This section is from the "A Complete Dictionary of Dry Goods" book, by George S. Cole. Also available from Amazon: A complete dictionary of dry goods and history of silk, cotton, linen, wool and other fibrous substances,: Including a full explanation of the modern processes ... together with various useful tables.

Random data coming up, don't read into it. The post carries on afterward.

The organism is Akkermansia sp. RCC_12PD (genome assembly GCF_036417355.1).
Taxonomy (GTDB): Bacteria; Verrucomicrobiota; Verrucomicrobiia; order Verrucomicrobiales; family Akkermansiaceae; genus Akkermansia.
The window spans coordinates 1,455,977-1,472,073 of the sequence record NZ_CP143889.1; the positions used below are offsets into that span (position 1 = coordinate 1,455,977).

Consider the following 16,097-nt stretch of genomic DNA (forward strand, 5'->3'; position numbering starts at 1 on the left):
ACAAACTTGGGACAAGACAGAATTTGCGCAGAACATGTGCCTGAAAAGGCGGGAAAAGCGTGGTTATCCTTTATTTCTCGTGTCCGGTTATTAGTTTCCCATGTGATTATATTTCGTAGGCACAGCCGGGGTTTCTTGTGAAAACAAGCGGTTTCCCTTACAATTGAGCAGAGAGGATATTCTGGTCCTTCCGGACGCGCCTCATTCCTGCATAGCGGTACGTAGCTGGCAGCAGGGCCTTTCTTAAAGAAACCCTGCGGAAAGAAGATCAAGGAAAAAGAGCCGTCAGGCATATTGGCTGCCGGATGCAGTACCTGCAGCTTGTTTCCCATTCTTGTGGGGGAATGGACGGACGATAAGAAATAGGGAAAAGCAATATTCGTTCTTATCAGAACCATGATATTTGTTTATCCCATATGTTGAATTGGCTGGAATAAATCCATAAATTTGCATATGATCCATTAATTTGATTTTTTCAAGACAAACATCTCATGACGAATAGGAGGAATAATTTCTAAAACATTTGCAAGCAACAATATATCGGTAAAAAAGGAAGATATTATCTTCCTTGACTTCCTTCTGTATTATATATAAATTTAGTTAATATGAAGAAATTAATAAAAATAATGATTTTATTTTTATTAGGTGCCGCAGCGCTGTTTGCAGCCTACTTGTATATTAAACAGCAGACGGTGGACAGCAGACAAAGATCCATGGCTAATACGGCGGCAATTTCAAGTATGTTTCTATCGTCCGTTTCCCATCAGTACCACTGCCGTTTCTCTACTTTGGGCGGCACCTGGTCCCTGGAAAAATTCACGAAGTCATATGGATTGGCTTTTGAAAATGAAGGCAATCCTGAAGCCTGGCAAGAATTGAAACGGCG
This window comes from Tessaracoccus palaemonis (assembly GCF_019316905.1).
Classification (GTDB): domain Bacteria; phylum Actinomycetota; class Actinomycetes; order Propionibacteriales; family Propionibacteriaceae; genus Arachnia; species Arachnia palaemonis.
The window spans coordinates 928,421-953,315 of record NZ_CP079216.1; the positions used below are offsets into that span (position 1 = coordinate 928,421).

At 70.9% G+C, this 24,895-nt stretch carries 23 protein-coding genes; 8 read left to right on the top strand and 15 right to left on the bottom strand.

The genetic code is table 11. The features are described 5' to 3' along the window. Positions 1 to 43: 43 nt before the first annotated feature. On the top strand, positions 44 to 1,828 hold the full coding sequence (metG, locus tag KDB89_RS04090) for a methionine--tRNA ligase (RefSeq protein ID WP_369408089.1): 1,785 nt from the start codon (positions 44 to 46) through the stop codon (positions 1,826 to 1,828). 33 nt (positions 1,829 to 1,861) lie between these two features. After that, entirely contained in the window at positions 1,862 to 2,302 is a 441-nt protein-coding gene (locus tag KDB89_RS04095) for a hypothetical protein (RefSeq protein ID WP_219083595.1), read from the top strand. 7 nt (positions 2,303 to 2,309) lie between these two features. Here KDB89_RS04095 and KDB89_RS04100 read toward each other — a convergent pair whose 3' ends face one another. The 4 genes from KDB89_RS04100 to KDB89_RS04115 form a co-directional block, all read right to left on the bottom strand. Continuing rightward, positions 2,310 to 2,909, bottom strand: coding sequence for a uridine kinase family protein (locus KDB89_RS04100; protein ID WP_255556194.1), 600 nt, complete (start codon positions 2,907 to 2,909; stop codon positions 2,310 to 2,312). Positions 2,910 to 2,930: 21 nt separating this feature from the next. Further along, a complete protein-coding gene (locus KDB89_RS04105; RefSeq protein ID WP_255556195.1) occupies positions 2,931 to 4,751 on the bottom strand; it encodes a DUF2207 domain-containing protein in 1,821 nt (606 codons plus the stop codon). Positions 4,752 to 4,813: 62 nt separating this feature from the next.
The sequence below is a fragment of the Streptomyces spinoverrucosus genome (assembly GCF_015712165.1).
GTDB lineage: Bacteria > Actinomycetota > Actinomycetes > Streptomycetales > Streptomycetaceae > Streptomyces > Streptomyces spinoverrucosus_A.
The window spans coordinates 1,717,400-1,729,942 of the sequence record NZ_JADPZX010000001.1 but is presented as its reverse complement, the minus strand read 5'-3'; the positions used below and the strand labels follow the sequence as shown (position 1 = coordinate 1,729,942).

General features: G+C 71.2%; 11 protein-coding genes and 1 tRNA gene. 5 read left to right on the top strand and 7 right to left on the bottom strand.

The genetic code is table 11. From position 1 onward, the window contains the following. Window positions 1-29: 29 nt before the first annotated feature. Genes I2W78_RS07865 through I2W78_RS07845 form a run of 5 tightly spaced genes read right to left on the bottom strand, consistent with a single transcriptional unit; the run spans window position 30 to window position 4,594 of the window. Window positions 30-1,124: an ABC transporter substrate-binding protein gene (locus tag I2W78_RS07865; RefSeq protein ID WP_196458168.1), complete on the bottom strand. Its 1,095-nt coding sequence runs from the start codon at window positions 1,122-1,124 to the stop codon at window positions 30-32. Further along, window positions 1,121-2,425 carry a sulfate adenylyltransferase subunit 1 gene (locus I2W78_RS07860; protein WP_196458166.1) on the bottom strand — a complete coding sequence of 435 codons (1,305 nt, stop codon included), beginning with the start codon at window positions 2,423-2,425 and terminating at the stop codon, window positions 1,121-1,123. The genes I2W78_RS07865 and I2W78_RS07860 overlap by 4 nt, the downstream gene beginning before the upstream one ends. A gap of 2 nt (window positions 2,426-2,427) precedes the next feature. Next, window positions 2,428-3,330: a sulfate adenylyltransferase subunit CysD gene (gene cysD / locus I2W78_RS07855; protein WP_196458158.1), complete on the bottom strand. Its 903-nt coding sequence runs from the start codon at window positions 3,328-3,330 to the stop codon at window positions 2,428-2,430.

Ottoman. [From Ottoman empire, Turkish empire, a word applied to anything regarded as distinctly Turkish in character] A fine, soft undressed silk dress fabric, woven in large cords, extending from selvage to selvage. The weave is similar to that of faille and marseilles, except that it is more pronounced. Ottoman Stripes are dress fabrics, of cotton or of wool, in which the usually narrow stripes are made lustrous by being woven in a fine twill (damasked), which in contrast with the ground are visible by the opposite reflections of light.